Early on the 16th of September the police made their move.  They stopped the car of a mechanic, a neighbour of Flactif.  In a lightening operation the mechanic was wrestled to the ground and cuffed.  Simultaneously the house was searched and his wife was arrested as an accessory, their two year old son taken into care.  In the end the murderer, like Flactif, originated from the North of France and had seemed to be one of Xavier Flactif’s few friends in the area.  After killing Flactif he had forged a lease for one of the estate agent’s chalets.

Since the shocking news broke it has been local people and school friends of the Flactif children who have brought cards and flowers to their closed chalet.


Monday, 22 November, 2004

The wheels of justice grind slowly in France, very slowly. David Hotyat, who has been accused of murdering the Flactif family, is coming to trial on the 13th of December, 2004 at Annecy. However this trial concerns only the matter of Hotyat burning down one of M. Flactif’s chalets. Hotyat and his Stéphane Haremza are expected to plead guilty.

The murder trial is expected to be brought to court in 2006, some 3 years after the events.


Wednesday, 03 May, 2006

David Hotyat has won a injunction against the Rap group Sinik who include the line “David Hotyat - child killer” in one of their recent songs. The French High Court has upheld Hotyat’s presumption of innoncence. The trial is due to start on the 12th of June and last 3 weeks. Hotyat has already admitted killing the Flactif family although it is not clear how he will plead at trial.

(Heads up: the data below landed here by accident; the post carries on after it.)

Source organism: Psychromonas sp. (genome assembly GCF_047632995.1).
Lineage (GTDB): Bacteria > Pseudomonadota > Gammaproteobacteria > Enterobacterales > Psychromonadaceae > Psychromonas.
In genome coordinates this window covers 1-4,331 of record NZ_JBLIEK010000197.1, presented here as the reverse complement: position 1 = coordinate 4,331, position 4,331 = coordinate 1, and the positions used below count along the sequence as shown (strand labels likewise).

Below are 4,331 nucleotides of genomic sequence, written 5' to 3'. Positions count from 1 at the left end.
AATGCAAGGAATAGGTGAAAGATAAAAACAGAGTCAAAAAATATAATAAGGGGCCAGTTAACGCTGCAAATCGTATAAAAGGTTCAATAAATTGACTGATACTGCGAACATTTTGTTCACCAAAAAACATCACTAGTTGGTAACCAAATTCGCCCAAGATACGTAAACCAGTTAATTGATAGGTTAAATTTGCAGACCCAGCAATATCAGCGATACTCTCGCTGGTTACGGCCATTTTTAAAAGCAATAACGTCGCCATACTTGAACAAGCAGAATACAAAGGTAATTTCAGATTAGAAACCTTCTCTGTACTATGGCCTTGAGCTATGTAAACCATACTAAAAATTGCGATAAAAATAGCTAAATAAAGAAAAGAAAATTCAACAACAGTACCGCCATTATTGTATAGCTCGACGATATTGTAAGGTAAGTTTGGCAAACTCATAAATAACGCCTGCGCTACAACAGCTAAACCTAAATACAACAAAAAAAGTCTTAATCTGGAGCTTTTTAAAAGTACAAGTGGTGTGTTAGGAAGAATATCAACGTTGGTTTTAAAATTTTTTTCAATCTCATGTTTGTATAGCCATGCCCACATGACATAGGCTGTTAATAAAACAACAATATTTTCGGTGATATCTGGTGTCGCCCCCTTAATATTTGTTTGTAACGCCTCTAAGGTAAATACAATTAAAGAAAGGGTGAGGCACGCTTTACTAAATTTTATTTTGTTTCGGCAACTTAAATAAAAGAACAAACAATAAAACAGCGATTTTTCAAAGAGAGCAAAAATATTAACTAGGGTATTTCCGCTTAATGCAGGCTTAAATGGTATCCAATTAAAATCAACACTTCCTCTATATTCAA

Monday, 03 July, 2006

As expected David Hotyat was found guilty of murdering the five members of the Flactif family on the 30th of June. He was sentenced to life with a minimum term of 22 years. Alexandra Lefèvre, Hotyat’s ex-girlfriend was sentenced to 10 years for her part in the murder. Lefèvre had denied any connection with the crimes but an interview with French television made shortly after the Flactifs disappeared showed her hatred for the family. The jury were not convinced by her story. Since the murder she has had time to find a new boyfriend and start a family possibly hoping this would result in a more lenient sentence. Hotyat’s accomplices Stéphane and Isabelle Haremza and his brother Mickaël Hotyat all received various jail terms.

The Flactif family disappeared on the 11th of April 2003. Xavier Flactif, an estate agent, had debts said to total 3 million euros and it was widely believed in the village that the family had fled the country after their car was found at Geneva airport. The police were not convinced, although many people in the area bore a grudge against M. Flactif their investigations centered on a friend David Hotyat and his entourage.